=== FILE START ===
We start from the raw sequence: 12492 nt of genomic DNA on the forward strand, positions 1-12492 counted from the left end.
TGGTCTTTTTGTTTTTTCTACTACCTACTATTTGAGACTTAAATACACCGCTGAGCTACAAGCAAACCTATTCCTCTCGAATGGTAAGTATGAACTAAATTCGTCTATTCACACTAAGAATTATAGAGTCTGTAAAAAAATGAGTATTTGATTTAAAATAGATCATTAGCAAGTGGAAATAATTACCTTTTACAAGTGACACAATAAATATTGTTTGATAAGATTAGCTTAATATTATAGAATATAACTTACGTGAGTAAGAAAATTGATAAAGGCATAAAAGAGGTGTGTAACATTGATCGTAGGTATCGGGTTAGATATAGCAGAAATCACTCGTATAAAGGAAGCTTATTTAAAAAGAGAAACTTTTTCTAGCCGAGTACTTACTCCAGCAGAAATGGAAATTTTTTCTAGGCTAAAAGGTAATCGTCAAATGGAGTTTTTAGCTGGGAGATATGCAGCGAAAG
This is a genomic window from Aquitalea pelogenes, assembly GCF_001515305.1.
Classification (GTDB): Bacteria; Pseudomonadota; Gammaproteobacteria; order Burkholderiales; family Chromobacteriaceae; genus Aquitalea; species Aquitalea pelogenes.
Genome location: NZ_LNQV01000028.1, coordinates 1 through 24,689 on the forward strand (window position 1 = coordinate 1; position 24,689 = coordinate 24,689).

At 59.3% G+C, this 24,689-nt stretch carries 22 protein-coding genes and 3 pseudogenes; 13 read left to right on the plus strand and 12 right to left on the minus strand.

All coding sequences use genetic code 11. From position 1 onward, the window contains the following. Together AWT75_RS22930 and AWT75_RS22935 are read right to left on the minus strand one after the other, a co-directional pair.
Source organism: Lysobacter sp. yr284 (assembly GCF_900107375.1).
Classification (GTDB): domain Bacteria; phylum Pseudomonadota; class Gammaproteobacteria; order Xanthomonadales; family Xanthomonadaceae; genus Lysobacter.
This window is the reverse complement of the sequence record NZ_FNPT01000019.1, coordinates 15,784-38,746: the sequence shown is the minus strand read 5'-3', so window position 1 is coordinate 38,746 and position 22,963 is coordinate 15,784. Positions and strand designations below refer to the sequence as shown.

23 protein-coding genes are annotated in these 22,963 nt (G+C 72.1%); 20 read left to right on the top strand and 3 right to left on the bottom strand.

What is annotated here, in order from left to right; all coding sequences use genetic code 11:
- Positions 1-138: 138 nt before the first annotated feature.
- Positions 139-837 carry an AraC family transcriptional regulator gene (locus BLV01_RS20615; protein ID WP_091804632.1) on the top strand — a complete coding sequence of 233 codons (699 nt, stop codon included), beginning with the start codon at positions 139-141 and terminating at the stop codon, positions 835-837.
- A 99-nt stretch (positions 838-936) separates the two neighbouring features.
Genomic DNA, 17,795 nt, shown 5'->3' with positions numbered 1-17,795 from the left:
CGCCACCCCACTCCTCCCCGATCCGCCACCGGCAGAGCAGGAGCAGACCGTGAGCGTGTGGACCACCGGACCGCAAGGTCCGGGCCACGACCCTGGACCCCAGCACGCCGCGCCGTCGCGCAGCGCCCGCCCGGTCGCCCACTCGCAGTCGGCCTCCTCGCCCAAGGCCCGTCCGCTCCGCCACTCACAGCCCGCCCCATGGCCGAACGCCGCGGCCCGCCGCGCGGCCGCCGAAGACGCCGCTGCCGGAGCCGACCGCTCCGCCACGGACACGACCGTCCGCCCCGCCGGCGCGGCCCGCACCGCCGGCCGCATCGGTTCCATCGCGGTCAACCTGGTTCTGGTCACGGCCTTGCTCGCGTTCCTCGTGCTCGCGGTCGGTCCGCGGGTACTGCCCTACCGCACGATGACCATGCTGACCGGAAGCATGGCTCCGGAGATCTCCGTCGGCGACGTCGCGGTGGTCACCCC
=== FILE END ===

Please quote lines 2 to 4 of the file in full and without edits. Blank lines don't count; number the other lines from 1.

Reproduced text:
TGGTCTTTTTGTTTTTTCTACTACCTACTATTTGAGACTTAAATACACCGCTGAGCTACAAGCAAACCTATTCCTCTCGAATGGTAAGTATGAACTAAATTCGTCTATTCACACTAAGAATTATAGAGTCTGTAAAAAAATGAGTATTTGATTTAAAATAGATCATTAGCAAGTGGAAATAATTACCTTTTACAAGTGACACAATAAATATTGTTTGATAAGATTAGCTTAATATTATAGAATATAACTTACGTGAGTAAGAAAATTGATAAAGGCATAAAAGAGGTGTGTAACATTGATCGTAGGTATCGGGTTAGATATAGCAGAAATCACTCGTATAAAGGAAGCTTATTTAAAAAGAGAAACTTTTTCTAGCCGAGTACTTACTCCAGCAGAAATGGAAATTTTTTCTAGGCTAAAAGGTAATCGTCAAATGGAGTTTTTAGCTGGGAGATATGCAGCGAAAG
This is a genomic window from Aquitalea pelogenes, assembly GCF_001515305.1.
Classification (GTDB): Bacteria; Pseudomonadota; Gammaproteobacteria; order Burkholderiales; family Chromobacteriaceae; genus Aquitalea; species Aquitalea pelogenes.